Assessing changes in extreme sea levels: Application to the English Channel, 1900–2006. Haigh, I., Nicholls, R., & Wells, N. 30(9):1042–1055. Number: 9
Assessing changes in extreme sea levels: Application to the English Channel, 1900–2006 [link]Paper  doi  abstract   bibtex   
A recently extended and spatially rich English Channel sea level dataset has been used to evaluate changes in extreme still water levels throughout the 20th century. Sea level records from 18 tide gauges have been rigorously checked for errors and split into mean sea level, tidal and non-tidal components. These components and the interaction between surge and tide have been analysed separately for significant trends before determining changes in extreme sea level. Mean sea level is rising at 0.8–2.3mm/year, depending on location. There is a small increase (0.1–0.3mm/year) in the annual mean high water of astronomical tidal origin, relative to mean sea level, and an increase (0.2–0.6mm/year) in annual mean tidal range. There is considerable intra- and inter-decadal variability in surge intensity with the strongest intensity in the late 1950s. Storm surges show a statistically significant weak negative correlation to the winter North Atlantic Oscillation index throughout the Channel and a stronger significant positive correlation at the boundary with the southern North Sea. Tide–surge interactions increase eastward along the English Channel, but no significant long-term changes in the distribution of tide–surge interaction are evident. In conclusion, extreme sea levels increased at all of the 18 sites, but at rates not statistically different from that observed in mean sea level.
@article{haigh_assessing_2010,
	title = {Assessing changes in extreme sea levels: Application to the English Channel, 1900–2006},
	volume = {30},
	issn = {0278-4343},
	url = {http://www.sciencedirect.com/science/article/pii/S0278434310000373},
	doi = {10.1016/j.csr.2010.02.002},
	shorttitle = {Assessing changes in extreme sea levels},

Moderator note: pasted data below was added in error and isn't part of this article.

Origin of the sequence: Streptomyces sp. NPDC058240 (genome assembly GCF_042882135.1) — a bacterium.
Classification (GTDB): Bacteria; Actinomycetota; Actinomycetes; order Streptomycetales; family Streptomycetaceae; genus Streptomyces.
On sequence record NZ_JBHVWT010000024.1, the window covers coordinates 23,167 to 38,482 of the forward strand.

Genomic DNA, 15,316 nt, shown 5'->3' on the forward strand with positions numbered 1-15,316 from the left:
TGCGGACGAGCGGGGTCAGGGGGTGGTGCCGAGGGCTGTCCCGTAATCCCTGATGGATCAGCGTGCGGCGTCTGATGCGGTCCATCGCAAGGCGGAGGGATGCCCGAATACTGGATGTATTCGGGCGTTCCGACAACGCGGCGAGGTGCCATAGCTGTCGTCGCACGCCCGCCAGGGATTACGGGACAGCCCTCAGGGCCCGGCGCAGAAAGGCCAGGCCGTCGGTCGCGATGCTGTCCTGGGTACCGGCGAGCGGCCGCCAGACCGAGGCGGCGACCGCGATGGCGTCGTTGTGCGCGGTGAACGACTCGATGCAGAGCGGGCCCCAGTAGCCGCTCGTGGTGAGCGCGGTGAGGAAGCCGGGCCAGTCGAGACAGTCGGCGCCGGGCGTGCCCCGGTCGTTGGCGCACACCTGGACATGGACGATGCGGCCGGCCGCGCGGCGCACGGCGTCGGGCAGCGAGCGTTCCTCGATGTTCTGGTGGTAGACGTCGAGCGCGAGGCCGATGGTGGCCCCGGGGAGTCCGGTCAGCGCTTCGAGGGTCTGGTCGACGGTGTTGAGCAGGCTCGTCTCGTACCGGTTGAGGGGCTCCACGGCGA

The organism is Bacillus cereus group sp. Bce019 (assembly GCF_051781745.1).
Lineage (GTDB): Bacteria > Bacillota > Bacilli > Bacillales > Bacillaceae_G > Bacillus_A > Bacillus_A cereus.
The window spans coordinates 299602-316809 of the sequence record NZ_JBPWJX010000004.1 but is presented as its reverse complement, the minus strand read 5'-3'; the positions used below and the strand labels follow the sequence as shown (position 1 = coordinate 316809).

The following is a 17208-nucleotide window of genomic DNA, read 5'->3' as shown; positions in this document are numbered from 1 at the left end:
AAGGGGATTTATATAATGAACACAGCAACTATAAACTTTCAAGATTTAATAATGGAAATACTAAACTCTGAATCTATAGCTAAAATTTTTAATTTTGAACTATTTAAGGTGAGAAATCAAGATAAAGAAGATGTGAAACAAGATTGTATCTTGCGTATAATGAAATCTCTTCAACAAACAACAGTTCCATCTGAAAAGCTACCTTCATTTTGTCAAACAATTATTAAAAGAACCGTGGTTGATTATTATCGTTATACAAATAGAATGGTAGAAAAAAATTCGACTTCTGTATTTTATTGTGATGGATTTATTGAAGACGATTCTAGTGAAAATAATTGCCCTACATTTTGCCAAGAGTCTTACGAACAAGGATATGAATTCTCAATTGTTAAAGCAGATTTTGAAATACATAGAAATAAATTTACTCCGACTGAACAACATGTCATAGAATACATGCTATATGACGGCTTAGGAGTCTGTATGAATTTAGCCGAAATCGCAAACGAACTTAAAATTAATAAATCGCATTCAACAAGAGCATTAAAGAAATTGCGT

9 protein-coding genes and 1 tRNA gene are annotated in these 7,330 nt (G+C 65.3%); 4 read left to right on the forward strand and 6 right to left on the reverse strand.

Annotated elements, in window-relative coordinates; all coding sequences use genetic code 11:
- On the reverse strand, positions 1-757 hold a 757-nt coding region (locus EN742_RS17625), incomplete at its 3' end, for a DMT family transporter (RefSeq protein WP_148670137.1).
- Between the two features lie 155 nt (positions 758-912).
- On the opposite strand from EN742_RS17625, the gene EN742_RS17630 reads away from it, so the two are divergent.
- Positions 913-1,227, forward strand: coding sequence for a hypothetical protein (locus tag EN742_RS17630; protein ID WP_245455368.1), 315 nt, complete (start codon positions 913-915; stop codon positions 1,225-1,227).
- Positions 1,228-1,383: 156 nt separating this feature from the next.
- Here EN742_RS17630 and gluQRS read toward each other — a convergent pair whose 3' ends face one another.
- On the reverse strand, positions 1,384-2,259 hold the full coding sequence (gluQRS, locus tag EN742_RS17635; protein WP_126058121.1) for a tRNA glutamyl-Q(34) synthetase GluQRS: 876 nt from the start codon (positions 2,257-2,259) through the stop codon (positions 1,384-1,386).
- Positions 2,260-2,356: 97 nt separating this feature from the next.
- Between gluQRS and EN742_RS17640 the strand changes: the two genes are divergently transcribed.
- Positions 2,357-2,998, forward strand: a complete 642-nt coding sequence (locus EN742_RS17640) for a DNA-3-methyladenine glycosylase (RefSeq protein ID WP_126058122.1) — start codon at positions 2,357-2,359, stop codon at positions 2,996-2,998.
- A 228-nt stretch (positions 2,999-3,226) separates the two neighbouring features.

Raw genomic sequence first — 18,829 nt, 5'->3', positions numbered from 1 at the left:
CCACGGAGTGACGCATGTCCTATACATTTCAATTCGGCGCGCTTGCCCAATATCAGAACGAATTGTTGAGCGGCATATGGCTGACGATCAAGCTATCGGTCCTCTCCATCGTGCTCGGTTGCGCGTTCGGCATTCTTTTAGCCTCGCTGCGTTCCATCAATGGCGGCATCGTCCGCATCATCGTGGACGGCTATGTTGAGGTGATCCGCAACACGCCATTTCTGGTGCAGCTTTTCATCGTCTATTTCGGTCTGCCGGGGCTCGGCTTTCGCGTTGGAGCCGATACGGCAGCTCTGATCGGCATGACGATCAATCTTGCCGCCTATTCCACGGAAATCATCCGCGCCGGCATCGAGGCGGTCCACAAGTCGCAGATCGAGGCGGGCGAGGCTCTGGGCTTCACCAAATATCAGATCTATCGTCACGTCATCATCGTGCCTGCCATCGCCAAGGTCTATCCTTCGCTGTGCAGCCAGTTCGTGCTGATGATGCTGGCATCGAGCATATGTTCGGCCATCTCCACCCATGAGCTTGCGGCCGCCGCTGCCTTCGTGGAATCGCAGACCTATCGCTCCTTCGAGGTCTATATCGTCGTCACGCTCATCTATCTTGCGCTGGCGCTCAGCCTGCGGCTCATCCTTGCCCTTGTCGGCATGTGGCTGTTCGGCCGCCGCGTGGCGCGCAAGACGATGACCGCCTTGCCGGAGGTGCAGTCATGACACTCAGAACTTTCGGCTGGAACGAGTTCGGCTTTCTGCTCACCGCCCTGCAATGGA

abstract = {A recently extended and spatially rich English Channel sea level dataset has been used to evaluate changes in extreme still water levels throughout the 20th century. Sea level records from 18 tide gauges have been rigorously checked for errors and split into mean sea level, tidal and non-tidal components. These components and the interaction between surge and tide have been analysed separately for significant trends before determining changes in extreme sea level. Mean sea level is rising at 0.8–2.3mm/year, depending on location. There is a small increase (0.1–0.3mm/year) in the annual mean high water of astronomical tidal origin, relative to mean sea level, and an increase (0.2–0.6mm/year) in annual mean tidal range. There is considerable intra- and inter-decadal variability in surge intensity with the strongest intensity in the late 1950s. Storm surges show a statistically significant weak negative correlation to the winter North Atlantic Oscillation index throughout the Channel and a stronger significant positive correlation at the boundary with the southern North Sea. Tide–surge interactions increase eastward along the English Channel, but no significant long-term changes in the distribution of tide–surge interaction are evident. In conclusion, extreme sea levels increased at all of the 18 sites, but at rates not statistically different from that observed in mean sea level.},
	pages = {1042--1055},
	number = {9},
	journaltitle = {Continental Shelf Research},
	shortjournal = {Continental Shelf Research},
	author = {Haigh, Ivan and Nicholls, Robert and Wells, Neil},
	urldate = {2019-04-17},
	date = {2010-05-31},
	note = {Number: 9},
	keywords = {North Atlantic Oscillation, Storm surges, English Channel, Astronomical tides, Climate changes, Extremes, Mean sea level, Northern France, Southern England}
}
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